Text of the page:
in doing or dissimulating certain things, in order to induce the
opposite party. into error, or to retain him there. The intention
to deceive, which is the characteristic of fraud, is here present.
Fraud is also divided into that which has induced the contract,
dolus dans causum contractui, and incidental or accidental fraud.
The former is that which has been the cause or determining motive
of the contract, that without which the party defrauded would
not have contracted, when the artifices practised by one of the
parties have been such that it is evident, without them, the other would
not have contracted. Incidental or accidental fraud is that by
which a person, otherwise determined to contract, is deceived
on some accessories or incidents of the contract; for example,
as to the quality of the object of the contract, or its price,
so that he has made a bad bargain. Accidental fraud does not,
according to the civilians, avoid the contract, but simply subjects
the party to damages. It is otherwise where the fraud has been the
determining cause of the contract, qui causam dedit contractui; in that
case. the contract is void. Toull. Dr. Civ. Fr. Liv. 3, t. 3, c. 2,
n. Sec. 5, n. 86, et seq. See also 1 Malleville, Analyse de la,
Discussion de Code Civil, pp. 15, 16; Bouv. Inst. Index, h.t.
Vide Catching bargain; Lesion; Voluntary Conveyance.
STATUTE OF. The name commonly given to the statute 29 Car. II., c.
3, entitled "An act for prevention of frauds and perjuries." This statute
has been re-enacted in most. of the states of the Union, generally with
omissions, amendments, or alterations. When the words of the statute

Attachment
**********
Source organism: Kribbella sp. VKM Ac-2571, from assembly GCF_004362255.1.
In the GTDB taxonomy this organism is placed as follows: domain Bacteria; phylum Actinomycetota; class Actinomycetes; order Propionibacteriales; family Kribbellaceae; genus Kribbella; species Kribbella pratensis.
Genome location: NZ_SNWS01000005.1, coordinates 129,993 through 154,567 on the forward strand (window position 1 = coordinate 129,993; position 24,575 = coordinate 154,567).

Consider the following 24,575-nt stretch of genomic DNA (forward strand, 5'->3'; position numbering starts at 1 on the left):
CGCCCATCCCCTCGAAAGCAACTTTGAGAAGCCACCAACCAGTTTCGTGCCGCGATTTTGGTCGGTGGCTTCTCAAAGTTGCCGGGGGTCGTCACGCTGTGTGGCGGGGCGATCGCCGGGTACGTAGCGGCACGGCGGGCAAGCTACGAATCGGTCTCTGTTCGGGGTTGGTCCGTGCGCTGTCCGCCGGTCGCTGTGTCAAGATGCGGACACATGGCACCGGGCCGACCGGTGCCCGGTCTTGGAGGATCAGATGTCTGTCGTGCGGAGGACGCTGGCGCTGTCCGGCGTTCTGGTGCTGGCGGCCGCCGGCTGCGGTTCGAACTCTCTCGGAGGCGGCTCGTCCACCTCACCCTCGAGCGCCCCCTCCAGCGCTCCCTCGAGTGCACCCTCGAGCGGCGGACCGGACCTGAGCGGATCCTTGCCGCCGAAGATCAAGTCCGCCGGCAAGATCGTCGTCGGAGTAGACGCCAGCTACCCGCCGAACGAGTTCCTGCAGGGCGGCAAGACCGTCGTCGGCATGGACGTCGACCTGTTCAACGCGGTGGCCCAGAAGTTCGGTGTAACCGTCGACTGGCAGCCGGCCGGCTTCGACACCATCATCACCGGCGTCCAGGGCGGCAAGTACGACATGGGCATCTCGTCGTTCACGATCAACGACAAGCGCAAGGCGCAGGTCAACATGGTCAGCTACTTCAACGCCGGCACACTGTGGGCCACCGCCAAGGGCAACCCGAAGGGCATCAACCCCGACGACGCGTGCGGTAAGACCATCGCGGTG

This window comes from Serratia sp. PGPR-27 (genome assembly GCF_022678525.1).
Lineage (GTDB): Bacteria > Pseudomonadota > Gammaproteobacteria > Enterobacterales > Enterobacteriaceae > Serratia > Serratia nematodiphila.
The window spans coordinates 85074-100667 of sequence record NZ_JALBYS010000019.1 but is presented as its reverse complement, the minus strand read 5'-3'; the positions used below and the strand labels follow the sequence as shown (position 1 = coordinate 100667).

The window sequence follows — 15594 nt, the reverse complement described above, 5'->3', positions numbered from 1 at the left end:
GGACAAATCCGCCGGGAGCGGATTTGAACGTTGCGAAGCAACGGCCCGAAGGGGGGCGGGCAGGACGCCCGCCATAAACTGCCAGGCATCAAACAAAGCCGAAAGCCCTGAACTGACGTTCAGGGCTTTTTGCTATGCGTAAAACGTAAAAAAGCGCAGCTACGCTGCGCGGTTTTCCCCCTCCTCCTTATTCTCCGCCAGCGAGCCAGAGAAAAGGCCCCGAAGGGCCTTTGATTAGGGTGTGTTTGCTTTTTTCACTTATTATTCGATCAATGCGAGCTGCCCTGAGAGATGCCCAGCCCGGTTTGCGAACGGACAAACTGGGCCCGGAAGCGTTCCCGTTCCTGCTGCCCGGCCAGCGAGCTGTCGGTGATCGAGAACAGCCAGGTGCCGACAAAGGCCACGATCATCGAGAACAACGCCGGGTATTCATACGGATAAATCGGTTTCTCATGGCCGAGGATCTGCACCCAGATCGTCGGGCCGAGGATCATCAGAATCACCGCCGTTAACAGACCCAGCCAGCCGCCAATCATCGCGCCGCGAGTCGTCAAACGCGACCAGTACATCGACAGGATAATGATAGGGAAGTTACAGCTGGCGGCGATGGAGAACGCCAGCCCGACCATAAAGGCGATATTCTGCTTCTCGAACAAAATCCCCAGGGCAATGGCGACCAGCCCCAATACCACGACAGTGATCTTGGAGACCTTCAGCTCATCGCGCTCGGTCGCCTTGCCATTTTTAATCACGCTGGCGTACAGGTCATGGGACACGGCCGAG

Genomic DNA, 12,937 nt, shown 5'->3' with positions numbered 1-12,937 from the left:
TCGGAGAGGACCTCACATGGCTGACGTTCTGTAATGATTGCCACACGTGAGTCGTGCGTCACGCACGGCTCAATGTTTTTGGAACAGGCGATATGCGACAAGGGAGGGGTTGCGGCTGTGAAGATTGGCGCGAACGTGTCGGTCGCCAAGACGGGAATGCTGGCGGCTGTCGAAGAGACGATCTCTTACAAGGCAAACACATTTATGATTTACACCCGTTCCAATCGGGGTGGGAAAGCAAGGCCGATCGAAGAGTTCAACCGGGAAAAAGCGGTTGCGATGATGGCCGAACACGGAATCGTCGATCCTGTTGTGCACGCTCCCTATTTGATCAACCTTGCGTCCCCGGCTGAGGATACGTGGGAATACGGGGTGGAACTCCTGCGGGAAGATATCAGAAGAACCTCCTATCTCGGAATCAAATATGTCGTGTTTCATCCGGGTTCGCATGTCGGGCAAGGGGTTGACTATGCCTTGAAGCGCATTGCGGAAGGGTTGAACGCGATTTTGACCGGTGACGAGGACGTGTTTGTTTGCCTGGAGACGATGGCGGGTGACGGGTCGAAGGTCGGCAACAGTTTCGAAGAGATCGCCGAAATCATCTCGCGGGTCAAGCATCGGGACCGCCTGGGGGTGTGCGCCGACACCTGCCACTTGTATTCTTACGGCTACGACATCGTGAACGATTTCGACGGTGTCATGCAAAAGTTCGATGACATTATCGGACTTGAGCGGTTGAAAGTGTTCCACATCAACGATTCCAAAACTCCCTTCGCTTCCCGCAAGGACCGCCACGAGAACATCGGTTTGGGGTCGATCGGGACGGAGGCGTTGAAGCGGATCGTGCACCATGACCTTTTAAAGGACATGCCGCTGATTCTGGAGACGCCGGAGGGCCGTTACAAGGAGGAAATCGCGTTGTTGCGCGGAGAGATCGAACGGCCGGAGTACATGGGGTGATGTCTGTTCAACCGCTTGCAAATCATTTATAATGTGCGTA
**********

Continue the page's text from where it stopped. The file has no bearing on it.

have been used, the construction put upon them has also been adopted.
Most of the acts of the different states will be found in Anthon's
Appendix to Shep. Touchst. See also the Appendix to the second
edition of Roberts on Frauds.
[Bouvier's Law Dictionary, Sixth Edition, 1856:]
in its elementary common law sense of deceit -- and this is one of the
meanings that fraud bears [483 U.S. 372] in the statute, see United
States v. Dial, 757 F.2d 163, 168 (7th Cir.1985) -- includes the deliberate
concealment of material information in a setting of fiduciary obligation.
A public official is a fiduciary toward the public, including,
in the case of a judge, the litigants who appear before him, and if
he deliberately conceals material information from them, he is guilty
of fraud. When a judge is busily soliciting loans from counsel to one
party, and not telling the opposing counsel (let alone the public),
he is concealing material information in violation of his fiduciary
* * *
the systematic and long-continued receipt of bribes by a public official,
coupled with active efforts to conceal the bribe-taking from the public
and the authorities . . . is fraud (again in its elementary sense of
deceit, and quite possibly in other senses as well), even if it is the
public, rather than counsel, that is being kept in the dark. It is irrelevant
that, so far as appears, Holzer never ruled differently in a case because
of a lawyer's willingness or unwillingness to make him a loan, so that
his conduct caused no demonstrable loss either to a litigant or to the
public at large. See, e.g., United States v. Keane, 622 F.2d 534, 541,
546 (7th Cir.1975); United States v. Lovett, 811 F.2d 979, 985 (7th
Cir.1987); United States v. Manton, 107 F.2d 834, 846 (2d Cir.1939).
How can anyone prove how a judge would have ruled if he had not been
v. United States, 483 U.S. 350 (1987)]